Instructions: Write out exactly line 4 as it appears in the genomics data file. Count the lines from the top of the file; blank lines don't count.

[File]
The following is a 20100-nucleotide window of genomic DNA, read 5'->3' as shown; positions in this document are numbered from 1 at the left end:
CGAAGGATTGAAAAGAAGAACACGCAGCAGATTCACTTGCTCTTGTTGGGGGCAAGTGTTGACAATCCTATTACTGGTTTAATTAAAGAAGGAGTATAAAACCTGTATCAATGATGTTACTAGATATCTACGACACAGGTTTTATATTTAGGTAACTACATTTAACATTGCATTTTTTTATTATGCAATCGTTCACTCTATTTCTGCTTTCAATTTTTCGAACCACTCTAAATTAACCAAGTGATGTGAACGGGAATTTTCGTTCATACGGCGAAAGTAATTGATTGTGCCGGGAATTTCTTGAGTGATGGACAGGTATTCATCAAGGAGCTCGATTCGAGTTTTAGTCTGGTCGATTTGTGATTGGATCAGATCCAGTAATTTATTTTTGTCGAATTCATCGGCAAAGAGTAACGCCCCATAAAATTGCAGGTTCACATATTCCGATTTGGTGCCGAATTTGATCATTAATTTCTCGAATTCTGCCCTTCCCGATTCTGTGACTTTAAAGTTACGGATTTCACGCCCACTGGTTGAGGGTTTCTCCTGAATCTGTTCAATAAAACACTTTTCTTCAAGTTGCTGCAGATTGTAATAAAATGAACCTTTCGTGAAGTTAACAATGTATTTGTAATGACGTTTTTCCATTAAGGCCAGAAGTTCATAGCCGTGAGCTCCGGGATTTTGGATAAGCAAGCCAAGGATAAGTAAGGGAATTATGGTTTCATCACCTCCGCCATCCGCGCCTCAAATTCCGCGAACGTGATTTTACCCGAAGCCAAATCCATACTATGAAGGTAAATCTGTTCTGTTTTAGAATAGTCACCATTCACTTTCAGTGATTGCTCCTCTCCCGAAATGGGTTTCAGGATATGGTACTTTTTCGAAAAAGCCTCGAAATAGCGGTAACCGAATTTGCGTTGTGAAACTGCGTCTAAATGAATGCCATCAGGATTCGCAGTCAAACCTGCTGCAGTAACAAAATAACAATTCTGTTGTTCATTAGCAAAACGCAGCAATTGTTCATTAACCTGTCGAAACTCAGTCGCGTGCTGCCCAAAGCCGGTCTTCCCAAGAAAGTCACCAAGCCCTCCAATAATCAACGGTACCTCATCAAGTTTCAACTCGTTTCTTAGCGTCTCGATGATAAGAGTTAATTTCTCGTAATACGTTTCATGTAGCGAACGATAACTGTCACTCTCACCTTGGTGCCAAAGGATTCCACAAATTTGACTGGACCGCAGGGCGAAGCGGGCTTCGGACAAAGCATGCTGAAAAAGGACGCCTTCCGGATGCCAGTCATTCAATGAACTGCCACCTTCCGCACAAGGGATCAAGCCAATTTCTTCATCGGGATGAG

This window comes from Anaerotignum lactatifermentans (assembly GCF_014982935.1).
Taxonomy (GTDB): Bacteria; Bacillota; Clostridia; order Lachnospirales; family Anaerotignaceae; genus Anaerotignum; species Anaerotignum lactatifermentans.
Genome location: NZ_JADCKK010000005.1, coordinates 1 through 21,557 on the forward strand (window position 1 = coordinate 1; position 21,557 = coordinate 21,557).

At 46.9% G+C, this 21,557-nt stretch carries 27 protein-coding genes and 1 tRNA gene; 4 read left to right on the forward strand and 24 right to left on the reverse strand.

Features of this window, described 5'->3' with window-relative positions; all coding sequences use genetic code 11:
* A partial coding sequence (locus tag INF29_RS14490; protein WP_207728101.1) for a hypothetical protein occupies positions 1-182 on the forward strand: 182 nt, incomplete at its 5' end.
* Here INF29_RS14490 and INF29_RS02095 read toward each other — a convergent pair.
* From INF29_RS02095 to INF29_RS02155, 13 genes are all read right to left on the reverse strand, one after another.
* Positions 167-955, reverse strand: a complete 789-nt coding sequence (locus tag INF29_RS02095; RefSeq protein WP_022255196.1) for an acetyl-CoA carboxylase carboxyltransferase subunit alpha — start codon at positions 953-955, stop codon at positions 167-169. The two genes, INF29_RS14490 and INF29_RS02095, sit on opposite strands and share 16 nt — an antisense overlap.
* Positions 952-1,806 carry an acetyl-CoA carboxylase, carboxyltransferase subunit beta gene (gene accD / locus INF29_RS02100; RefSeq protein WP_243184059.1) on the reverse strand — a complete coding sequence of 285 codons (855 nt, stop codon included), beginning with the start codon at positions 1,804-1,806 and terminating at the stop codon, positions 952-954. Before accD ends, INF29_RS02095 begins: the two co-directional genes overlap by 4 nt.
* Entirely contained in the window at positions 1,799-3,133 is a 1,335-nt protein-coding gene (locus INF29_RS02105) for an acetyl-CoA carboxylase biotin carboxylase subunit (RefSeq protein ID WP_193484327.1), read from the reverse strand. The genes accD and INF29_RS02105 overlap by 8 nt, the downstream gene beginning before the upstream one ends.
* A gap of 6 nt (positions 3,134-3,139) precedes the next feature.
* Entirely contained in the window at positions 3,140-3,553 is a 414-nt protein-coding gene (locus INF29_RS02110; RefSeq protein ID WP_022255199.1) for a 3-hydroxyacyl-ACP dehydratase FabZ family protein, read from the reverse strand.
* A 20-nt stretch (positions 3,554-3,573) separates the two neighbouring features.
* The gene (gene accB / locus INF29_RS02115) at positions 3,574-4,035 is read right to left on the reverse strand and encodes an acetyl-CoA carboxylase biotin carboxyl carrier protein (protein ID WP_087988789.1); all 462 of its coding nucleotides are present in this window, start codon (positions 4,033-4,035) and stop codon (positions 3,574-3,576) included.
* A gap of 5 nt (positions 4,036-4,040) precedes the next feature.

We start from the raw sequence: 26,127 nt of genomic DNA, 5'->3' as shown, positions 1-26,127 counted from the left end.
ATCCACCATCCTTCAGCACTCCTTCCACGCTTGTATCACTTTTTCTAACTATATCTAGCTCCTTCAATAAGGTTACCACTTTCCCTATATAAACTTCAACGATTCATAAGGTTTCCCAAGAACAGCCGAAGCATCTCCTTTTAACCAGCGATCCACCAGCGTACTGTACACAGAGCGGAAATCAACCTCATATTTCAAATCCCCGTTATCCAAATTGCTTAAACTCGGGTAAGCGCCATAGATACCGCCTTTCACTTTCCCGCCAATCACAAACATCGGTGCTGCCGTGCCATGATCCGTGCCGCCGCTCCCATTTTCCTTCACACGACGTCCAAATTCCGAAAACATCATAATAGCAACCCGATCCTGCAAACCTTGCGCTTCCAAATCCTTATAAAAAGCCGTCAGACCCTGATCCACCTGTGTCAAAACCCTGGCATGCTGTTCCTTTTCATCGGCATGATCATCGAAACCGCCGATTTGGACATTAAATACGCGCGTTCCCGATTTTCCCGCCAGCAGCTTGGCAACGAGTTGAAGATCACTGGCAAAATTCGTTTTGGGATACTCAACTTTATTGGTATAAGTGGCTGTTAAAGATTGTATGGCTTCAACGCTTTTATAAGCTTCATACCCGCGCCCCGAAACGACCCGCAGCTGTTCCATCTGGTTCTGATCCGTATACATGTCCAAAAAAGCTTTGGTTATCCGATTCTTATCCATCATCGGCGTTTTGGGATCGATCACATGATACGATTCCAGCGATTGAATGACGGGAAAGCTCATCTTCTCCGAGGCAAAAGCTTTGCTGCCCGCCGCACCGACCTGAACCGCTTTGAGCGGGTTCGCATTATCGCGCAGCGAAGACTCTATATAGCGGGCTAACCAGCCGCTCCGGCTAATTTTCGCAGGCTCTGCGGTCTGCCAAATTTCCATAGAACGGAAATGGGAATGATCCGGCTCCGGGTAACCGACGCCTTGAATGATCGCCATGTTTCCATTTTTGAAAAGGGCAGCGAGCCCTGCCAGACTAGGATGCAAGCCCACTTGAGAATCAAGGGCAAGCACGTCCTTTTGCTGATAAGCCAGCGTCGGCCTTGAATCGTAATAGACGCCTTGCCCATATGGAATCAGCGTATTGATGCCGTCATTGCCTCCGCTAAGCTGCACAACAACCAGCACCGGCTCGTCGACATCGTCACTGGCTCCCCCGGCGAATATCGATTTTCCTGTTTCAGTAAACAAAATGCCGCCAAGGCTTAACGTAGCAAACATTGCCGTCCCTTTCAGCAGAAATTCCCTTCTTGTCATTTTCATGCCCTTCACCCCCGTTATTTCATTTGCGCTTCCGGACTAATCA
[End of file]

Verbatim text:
Taxonomy (GTDB): Bacteria; Bacillota; Clostridia; order Lachnospirales; family Anaerotignaceae; genus Anaerotignum; species Anaerotignum lactatifermentans.